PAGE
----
We’ve made the research easy! Here is the lowdown on the City, County & State parks that have water in them in the Boerne area. Whether you like to swim, paddle, fish, sail, tube or sit back and enjoy the view, we have you covered. Now you just have to decide…lake, creek, or river!
Boerne City Lake Park provides a wonderful recreation area for swimming, fishing, and non-motorized boating. The park has picnic areas with grills next to the lake, a boat ramp and parking lot, courtesy dock, fishing pier, volleyball court, covered pavilion, playground, butterfly garden, bird observation blind, restrooms, and a frisbee golf course. Boerne City Lake is about 189 acres. Check out Hill Country Paddle Sports for additional fun on the water!
The park is located on the banks of the Cibolo Creek and is home to numerous varieties of turtles, fish, ducks and geese. The Cibolo Trail meanders through this linear park. One of the unique features of River Road Park is the dam located at the east end of the park. The sound of crashing water is mesmerizing. This park is a popular location for picnics and fishing because of its abundant wildlife and access to multiple fishing piers, public art, public restrooms, drinking fountains, and picnic tables.
It’s so much more than a nature center! Open to the public since Earth Day 1990, the 100 acres of Hill Country trails and wilderness provide education, research, entertainment and outdoor activities for more than 100,000 visitors a year, while promoting sound stewardship of land, water, and wildlife. Fishing on Cibolo Creek at the Nature Center is catch and release. Hunting is not permitted. The 60 acre Historic Herff Farm & Homestead has recently been added to the park’s acreage and is home to the Farmers Market at the Cibolo on Saturdays, March-October. The homestead and farm are open for tours on Saturdays during market season as well.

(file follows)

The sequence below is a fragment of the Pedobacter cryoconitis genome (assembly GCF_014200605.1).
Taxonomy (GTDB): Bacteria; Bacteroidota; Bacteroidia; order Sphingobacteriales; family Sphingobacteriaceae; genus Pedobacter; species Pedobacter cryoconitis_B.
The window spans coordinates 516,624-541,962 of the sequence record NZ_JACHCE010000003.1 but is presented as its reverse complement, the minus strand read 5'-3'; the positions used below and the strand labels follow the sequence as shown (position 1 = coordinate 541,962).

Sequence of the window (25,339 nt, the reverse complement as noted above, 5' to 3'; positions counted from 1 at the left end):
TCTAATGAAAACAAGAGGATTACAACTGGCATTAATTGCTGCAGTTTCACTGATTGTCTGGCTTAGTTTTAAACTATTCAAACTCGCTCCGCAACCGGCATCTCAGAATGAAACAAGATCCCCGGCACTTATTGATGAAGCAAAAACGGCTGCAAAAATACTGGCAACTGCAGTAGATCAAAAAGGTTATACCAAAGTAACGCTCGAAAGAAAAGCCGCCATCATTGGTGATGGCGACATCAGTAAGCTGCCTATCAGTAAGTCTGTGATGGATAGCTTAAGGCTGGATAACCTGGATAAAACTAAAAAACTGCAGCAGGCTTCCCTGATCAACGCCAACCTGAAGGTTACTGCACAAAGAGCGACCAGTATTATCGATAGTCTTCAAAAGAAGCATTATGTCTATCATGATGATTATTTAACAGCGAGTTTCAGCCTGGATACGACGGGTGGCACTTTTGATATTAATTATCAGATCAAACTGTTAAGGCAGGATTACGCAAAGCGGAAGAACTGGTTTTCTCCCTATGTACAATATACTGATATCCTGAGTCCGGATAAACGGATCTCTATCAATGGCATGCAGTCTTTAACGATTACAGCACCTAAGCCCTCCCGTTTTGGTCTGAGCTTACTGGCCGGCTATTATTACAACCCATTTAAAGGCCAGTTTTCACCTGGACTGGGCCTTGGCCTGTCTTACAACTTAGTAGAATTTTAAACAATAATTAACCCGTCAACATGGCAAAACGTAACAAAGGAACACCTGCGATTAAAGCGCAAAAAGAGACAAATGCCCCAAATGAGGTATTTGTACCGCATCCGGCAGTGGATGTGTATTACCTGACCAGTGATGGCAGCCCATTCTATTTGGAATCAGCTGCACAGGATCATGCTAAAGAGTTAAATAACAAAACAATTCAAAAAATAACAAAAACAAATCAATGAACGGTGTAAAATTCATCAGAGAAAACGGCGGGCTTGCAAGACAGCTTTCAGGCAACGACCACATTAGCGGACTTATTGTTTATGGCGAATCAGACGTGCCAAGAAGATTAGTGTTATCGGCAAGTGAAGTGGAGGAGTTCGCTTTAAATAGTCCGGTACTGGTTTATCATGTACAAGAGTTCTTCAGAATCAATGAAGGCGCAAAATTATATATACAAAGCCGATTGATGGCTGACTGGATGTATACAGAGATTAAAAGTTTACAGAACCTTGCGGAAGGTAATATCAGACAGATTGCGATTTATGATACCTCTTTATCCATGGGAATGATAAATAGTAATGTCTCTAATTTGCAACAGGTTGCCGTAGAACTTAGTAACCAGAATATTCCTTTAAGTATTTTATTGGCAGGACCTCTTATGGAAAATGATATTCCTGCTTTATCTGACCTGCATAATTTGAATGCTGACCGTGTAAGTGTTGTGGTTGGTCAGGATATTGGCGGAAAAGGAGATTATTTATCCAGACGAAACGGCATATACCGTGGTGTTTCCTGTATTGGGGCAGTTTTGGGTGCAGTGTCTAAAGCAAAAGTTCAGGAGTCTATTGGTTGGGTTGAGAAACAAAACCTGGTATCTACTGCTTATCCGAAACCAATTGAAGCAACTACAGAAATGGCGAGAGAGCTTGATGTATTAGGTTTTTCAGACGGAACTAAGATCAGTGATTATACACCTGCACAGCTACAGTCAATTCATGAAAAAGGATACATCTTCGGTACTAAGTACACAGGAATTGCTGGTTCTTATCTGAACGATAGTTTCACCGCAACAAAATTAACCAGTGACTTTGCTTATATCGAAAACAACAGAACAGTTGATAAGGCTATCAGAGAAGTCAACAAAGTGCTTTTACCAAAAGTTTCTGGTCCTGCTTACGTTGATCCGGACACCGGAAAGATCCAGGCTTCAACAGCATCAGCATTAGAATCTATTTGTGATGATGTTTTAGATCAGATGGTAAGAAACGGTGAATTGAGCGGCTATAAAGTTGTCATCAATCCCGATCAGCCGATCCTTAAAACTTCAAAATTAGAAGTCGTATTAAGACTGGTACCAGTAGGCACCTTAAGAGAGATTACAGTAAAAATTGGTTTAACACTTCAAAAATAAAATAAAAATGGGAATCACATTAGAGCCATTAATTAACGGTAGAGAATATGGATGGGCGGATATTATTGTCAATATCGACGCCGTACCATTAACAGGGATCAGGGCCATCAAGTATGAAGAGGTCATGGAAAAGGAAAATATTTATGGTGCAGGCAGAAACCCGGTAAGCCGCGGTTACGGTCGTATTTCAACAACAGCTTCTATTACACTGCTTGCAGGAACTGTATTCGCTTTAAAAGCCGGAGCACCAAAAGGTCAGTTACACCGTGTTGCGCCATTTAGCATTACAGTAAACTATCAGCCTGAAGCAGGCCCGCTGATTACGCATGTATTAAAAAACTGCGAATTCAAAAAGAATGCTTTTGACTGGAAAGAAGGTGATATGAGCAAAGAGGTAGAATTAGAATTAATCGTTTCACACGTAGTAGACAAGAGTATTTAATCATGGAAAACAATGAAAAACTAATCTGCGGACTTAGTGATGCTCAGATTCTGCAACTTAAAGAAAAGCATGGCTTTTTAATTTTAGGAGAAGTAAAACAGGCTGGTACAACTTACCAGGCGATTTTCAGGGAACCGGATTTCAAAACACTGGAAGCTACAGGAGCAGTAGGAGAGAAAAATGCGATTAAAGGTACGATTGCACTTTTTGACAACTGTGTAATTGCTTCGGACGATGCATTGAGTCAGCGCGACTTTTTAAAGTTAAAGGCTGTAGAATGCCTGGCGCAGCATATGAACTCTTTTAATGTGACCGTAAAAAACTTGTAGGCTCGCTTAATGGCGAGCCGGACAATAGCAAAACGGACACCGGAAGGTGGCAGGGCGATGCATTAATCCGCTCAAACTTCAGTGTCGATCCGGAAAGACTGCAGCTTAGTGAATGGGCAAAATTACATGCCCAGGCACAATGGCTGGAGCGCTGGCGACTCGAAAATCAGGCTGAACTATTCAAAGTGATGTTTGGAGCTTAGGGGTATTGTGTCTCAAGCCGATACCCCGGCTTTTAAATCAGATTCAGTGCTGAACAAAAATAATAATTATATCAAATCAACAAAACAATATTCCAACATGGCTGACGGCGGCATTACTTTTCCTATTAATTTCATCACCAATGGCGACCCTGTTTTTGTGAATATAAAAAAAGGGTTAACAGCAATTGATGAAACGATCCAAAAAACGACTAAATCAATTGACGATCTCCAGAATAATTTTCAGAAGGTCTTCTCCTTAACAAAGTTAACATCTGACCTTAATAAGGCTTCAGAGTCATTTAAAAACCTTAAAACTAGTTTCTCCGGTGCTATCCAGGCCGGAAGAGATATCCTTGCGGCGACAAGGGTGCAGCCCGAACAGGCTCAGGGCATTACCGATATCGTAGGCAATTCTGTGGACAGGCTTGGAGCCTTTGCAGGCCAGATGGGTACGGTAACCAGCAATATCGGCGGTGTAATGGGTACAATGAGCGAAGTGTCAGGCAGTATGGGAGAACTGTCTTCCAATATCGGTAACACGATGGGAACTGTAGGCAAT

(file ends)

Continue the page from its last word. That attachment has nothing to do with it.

With four miles of river frontage, the Guadalupe River takes center stage at the park. However, hikers can step away from the river to find more secluded and peaceful areas along the trails. On the river, you can swim, fish, tube, and canoe. While on land, you can camp, hike, ride mountain bikes or horses, picnic, geocache, and bird watch. Need fishing or exploration gear? They will loan such supplies for use in the park. Keep in mind, hunting is not permitted. The 1,938-acre Guadalupe State Park and the adjoining 2,294-acre Honey Creek State Natural Area comprise more than 4,200 contiguous acres of Hill Country habitat. Regular ranger programs include birding, geocaching, stargazing and more. Check out their event calendar to plan your outing accordingly.
James Kiehl River Bend Park gives access to a part of the Guadalupe River that was long known only to locals. It has created an easy take out point for paddle trips. Enjoy fishing, paddling, swimming and relaxing. The mile and a half of trails are great for fun, exercise, bird watching, wildlife viewing, and nature study. Hunting is not permitted. Dogs are allowed on leash. There is no drinking water in the park, so don't forget to bring water for you and your dog.
Joshua Springs Park and Preserve has over 400 acres of park land including an enclosed dog park for small and large dogs. Some of the amenities include 2 miles of ADA trails for walking, biking, running, hiking, open air pavilions, a playground, a stocked pond for catch and release fishing, restrooms, wildlife observation blinds, covered and uncovered picnic areas, and many undeveloped paths. Dogs are allowed on leash and horses in designated areas.
Just down the road from the Cave Without a Name, Kreutzberg Canyon Natural Area contains 1,700 feet of Guadalupe River frontage allowing access for river recreation. There are 3 wildlife observation blinds and six unique wildlife habitats in the 117-acre park; riparian, oak savanna, disturbed woodland/blowdown, open juniper - oak woodland, closed-canopy juniper - oak woodland, and old field. The blinds offer excellent opportunities to observe and photograph birds, butterflies, and wildlife. There are also 3 miles of multi-use trails for fun, exercise, bird watching, wildlife viewing, fossil study and nature study.
Written by: Tori Bellos, Boerne Visitor Center Marketing Specialist